Spy was handed a non-alcoholic beer by the domestic Commander-in-Chief this week whilst she carefully hid the label. Spy dutifully drank the concoction and was none the wiser until he realised the usual buzz was gone. He felt like a mutual fund investor who invests in last year’s best performing fund only to find it then turns in a dog year. Disappointed with the performance and unhappy with the price indeed.
Spy hears from a very senior source at UBS Wealth Management that their clients have been aggressively buying hedge fund and alternative products in the last few months. Clients were deleveraging their portfolios all of last year and reducing gearing. Now, they are seeking leverage in the products themselves. Anyone for a double-your-money short fund? Apparently momentum and CTA products have renewed interest, as do active long/short funds.
The CFA Institute reports to Spy that Asia-Pacific continued to be the largest source of CFA candidates, accounting for 47% of total applicants in December. China had the second-largest number of exam-takers globally (9,502). In Asia-Pacific, Hong Kong was first with 2,110, followed by Singapore (1,591) and Korea (1,095). The number of candidates in Asia-Pacific who sat the exam grew by 11% to 24,482 in 2015. With so many people getting the designation, Spy wonders whether the CFA is the new MBA – i.e. not as much of a differentiator as the candidates think it is. Interestingly, a multinational private bank in Asia that Spy spoke to has struggled to persuade staff to take up public speaking courses, despite the evidence that competent public speaking skills typically raise an individual’s salary by about 10%, all other things being equal. Time for a “MPSA”, perhaps?
Spy wonders whether Amundi’s IPO investors are happy. The French asset management giant was floated at €45 per share last November. After a brief jump to €48, the shares have fallen steadily to €38.59 and are now down 14% from the float and 10% year-to-date. But not to worry, the staff insiders are OK. According to a press release before Christmas, about 40%, or 1,402, of Amundi’s staff took part in the concurrent reserve capital increase at the time of the float, buying €16.3m of discounted shares at €36 each. They are all still in the money.
Does disruptive technology usually pop up in investment strategies that are tightly defined? Spy thinks not; SPDR thinks so. State Street has launched a new ETF this week called “The SPDR FactSet Innovative Technology ETF” based on the eponymous index which itself launched in September last year. The index is limited to 85 stocks and restricted to those listed in the US. True innovation and disruption usually comes from left of field and is seldom sitting in neatly defined tick boxes.
ETFs, incidentally, are getting ever-more creative. In the US, you can buy products such as the PureFunds ISE Cyber Security ETF (HACK) or Restaurant ETF (BITE), according to a report from the recent Inside ETFs conference.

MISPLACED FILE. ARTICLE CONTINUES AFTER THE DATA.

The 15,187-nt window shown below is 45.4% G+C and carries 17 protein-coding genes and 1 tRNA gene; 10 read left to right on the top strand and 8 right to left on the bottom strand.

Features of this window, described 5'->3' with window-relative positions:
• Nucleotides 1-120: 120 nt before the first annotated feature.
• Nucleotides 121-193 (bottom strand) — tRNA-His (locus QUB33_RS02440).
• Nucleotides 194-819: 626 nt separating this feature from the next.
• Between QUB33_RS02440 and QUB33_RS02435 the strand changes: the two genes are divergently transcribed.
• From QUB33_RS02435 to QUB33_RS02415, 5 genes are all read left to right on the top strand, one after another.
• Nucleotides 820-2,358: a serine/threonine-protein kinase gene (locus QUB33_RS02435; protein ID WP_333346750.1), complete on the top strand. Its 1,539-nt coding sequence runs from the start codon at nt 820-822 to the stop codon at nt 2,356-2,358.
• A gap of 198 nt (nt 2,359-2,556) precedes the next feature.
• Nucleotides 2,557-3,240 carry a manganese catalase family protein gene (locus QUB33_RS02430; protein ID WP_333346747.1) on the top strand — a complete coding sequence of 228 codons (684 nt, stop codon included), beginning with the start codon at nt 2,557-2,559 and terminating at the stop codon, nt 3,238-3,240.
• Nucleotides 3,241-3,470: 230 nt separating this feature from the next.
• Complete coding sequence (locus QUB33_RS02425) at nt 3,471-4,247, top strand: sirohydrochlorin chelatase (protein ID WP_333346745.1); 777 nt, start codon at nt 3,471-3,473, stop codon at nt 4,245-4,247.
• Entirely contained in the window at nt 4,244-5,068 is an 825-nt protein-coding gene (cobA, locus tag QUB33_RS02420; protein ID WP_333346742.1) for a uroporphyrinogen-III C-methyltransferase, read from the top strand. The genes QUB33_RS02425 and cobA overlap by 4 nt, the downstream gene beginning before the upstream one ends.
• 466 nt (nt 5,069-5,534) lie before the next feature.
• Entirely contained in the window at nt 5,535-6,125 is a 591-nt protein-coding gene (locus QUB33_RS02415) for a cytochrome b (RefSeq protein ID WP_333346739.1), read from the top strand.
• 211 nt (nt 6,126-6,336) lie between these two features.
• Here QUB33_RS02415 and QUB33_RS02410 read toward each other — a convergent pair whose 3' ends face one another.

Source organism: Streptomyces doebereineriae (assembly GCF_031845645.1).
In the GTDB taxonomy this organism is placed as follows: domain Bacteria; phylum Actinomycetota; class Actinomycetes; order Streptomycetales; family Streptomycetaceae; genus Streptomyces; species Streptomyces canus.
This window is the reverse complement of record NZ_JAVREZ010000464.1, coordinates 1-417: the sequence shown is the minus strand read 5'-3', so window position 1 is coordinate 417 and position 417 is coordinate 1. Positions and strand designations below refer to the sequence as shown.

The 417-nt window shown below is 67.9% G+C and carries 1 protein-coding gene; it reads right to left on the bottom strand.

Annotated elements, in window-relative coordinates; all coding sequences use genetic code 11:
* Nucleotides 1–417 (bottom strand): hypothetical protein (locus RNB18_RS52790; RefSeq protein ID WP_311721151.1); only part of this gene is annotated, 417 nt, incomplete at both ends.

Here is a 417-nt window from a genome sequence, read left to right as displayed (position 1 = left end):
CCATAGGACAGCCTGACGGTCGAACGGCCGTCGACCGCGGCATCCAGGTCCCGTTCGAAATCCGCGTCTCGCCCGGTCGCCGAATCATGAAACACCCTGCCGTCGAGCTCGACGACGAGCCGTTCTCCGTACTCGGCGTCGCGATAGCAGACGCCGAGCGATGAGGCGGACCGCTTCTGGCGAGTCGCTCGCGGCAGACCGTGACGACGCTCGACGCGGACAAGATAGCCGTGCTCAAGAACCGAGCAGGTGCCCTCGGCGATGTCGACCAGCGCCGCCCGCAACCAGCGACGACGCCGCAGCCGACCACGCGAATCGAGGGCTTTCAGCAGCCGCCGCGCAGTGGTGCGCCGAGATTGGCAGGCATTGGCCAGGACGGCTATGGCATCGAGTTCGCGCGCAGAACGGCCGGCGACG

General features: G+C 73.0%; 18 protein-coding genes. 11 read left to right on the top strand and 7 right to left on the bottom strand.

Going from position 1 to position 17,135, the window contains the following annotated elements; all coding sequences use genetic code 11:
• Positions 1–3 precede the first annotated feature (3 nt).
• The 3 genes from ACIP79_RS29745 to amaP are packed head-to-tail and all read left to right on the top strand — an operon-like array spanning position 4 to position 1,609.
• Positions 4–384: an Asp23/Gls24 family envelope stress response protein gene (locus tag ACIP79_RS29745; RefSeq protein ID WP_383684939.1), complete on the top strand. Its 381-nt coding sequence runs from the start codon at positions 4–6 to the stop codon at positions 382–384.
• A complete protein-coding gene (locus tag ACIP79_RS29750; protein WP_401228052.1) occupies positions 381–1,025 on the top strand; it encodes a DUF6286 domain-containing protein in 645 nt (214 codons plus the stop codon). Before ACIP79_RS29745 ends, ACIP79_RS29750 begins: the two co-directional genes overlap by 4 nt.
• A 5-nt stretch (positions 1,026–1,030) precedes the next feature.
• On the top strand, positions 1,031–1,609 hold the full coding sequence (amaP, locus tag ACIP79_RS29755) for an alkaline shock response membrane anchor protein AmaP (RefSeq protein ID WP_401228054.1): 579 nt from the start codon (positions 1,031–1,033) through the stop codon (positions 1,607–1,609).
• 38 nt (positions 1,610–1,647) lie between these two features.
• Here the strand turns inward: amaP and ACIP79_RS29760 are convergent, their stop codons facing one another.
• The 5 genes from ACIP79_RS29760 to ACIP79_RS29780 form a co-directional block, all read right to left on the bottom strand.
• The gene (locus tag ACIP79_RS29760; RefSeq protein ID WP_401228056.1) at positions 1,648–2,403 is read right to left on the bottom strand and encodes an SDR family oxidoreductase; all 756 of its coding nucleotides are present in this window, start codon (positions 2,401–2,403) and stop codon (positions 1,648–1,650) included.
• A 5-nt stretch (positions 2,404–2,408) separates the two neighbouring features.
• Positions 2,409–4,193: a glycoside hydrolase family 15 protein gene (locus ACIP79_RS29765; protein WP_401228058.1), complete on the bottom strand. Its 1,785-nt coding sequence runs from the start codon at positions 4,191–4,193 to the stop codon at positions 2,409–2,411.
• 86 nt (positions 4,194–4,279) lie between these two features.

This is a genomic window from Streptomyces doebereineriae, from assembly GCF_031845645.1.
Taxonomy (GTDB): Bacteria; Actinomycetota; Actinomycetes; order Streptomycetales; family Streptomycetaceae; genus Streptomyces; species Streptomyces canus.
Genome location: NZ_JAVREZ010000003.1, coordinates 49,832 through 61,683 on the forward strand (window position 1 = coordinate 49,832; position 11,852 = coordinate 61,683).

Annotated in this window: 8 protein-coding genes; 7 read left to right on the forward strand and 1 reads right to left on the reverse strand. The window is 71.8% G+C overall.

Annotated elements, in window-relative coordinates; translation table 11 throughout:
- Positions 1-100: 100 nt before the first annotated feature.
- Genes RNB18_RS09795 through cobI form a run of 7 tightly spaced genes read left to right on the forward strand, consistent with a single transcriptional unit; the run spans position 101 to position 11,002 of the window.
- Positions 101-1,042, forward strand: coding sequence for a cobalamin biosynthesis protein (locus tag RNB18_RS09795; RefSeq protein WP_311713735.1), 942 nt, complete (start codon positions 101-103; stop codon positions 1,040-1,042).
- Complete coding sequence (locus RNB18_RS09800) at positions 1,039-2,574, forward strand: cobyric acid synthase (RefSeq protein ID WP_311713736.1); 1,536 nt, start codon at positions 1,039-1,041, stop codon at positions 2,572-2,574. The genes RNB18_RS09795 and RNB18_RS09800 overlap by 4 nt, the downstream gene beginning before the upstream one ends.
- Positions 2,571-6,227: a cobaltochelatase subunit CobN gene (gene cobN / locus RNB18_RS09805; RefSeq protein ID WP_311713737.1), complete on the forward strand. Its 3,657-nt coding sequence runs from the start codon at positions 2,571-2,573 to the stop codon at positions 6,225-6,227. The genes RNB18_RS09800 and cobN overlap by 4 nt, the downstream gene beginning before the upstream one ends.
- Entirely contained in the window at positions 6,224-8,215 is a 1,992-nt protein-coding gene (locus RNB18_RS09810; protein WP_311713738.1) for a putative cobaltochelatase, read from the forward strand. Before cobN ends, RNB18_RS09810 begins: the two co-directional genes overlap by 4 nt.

Spy reads in FSA’s sister publication International Adviser that GAM, the Swiss multi-asset manager, previously owned by Julius Baer and UBS, is increasing focus on Asia. GAM, the second largest absolute return manager in Europe behind Standard Life Investments, is expecting to add Singapore and Hong Kong dollar share classes to its range in 2016 as it ramps up Asian distribution efforts. Watch this space.
How silly is the rhetoric getting about China? Pretty silly thinks Spy. One Asia-based asset manager told Spy that in a recent presentation to Californian institutional investors, investment committee members were so spooked by the China slowdown that they were asking questions, with genuine concern, such as “Do you think the yuan is going to devalue by another 50% and will their equity markets fall another 20%, just as our newspapers say?” Spy is only too happy to allow for a black swan event in one’s thinking, but an implied fall of 60% in China seems outlandish.
Spy doesn’t mean to be critical but if you are advertising a private banking and premium wealth management service, it helps to be more than a currency and mortgage broker. Spy spotted Westpac in Hong Kong, one of the Aussie big four, advertising its private wealth services and was lured in. It turns out “multi-currency property finance, cash-backed loans, multi-currency term deposits and foreign exchange remittances” all got top billing alongside an undefined and distinctly unloved “investments” offering. Perhaps “premium wealth management” for Westpac is buying inflated-price condos overlooking Darling Harbour and hoping for the best?
Spy suggested in this column a few weeks ago that the Fed was probably already regretting its decision to raise rates in December. It is only January, but already the weasel words of indecision are coming. In its latest statement the Fed says it is “closely monitoring” global events lest they impact the US, a sharp change from December’s commentary. A March move in rates is likely off the table giving all those high yield bond funds some respite.
T Rowe Price is rumoured to have hired its Singapore private bank/wholesale salesperson, who is scheduled to join in March. Apparently the Hong Kong role is getting closer to being finalised, too. The blue and white ram is coming.
Spy’s spies have not seen much new outdoor advertising in the usual haunts. However, Amundi has painted some trams blue in Hong Kong this month.
Until next week...